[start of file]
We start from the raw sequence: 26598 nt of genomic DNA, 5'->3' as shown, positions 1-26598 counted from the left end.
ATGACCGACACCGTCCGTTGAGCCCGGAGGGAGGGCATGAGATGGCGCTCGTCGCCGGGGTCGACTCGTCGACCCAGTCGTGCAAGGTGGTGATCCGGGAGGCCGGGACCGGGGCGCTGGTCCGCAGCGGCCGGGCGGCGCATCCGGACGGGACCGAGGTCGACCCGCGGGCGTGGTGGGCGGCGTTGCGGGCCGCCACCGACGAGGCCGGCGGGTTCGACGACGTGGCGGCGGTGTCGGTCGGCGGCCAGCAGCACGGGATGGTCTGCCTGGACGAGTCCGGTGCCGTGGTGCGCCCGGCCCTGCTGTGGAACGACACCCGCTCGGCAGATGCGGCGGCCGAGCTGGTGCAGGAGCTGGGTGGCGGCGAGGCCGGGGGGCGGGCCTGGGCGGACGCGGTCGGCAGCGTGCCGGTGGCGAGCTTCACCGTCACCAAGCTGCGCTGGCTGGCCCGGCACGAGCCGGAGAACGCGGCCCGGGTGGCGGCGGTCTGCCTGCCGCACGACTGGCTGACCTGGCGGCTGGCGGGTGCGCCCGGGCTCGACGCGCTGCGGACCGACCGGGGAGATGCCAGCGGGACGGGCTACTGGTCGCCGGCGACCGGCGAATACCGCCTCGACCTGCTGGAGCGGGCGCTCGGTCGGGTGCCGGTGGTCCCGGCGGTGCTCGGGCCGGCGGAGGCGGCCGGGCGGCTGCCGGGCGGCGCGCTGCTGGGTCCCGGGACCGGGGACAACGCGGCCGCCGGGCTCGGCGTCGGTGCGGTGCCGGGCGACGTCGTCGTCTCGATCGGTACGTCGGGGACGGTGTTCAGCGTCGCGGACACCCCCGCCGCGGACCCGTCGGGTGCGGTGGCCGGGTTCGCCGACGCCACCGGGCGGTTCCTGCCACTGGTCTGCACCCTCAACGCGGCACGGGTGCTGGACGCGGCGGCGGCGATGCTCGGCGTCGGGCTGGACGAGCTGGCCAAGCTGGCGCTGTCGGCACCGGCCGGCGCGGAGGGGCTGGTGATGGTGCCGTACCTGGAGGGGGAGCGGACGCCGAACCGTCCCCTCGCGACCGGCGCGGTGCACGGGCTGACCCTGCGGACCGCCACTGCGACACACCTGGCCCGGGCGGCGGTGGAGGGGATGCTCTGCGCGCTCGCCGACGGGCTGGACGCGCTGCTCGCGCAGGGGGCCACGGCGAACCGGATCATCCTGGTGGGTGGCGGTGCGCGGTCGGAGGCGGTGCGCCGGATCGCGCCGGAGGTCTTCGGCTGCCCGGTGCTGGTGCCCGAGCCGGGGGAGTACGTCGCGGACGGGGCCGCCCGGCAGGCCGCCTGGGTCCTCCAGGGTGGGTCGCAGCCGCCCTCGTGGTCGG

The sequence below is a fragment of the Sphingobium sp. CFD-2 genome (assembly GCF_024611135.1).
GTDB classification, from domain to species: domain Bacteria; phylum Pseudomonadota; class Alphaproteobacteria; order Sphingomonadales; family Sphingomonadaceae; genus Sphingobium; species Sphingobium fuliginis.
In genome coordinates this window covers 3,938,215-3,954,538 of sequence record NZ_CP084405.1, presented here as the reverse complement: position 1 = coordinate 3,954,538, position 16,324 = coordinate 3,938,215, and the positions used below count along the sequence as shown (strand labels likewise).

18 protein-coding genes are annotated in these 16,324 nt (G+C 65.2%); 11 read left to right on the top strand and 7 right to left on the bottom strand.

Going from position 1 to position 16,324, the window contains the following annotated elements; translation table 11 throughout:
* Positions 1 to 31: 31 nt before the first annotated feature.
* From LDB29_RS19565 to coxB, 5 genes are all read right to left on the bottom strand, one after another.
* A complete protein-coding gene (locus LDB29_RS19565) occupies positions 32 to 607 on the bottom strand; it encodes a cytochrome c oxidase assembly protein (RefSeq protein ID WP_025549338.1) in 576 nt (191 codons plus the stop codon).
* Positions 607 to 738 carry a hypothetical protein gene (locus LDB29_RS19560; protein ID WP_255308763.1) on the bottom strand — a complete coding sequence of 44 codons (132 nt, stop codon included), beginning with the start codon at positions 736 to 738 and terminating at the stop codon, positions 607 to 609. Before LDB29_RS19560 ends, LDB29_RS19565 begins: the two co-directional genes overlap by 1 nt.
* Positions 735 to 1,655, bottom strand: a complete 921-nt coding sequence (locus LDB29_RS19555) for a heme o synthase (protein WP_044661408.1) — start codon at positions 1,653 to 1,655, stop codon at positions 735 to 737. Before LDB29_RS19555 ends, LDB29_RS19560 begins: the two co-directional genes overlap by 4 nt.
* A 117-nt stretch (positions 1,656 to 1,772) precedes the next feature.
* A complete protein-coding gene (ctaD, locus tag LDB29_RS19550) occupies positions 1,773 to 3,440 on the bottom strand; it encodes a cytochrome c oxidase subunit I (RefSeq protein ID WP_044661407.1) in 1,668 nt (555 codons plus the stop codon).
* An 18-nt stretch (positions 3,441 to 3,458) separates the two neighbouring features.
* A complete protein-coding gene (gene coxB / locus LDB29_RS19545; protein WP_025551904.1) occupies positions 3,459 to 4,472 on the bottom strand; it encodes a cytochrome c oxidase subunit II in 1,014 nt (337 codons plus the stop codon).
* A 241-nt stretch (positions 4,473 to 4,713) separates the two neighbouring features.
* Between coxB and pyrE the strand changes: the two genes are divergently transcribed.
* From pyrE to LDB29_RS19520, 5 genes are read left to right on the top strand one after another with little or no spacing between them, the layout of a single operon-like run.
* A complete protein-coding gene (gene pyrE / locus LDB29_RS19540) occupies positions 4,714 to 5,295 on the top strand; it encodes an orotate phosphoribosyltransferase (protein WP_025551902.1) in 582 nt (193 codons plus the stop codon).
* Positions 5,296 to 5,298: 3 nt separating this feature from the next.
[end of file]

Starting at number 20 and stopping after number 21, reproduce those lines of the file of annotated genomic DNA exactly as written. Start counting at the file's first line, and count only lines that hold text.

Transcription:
* A complete protein-coding gene (gene pyrE / locus LDB29_RS19540) occupies positions 4,714 to 5,295 on the top strand; it encodes an orotate phosphoribosyltransferase (protein WP_025551902.1) in 582 nt (193 codons plus the stop codon).
* Positions 5,296 to 5,298: 3 nt separating this feature from the next.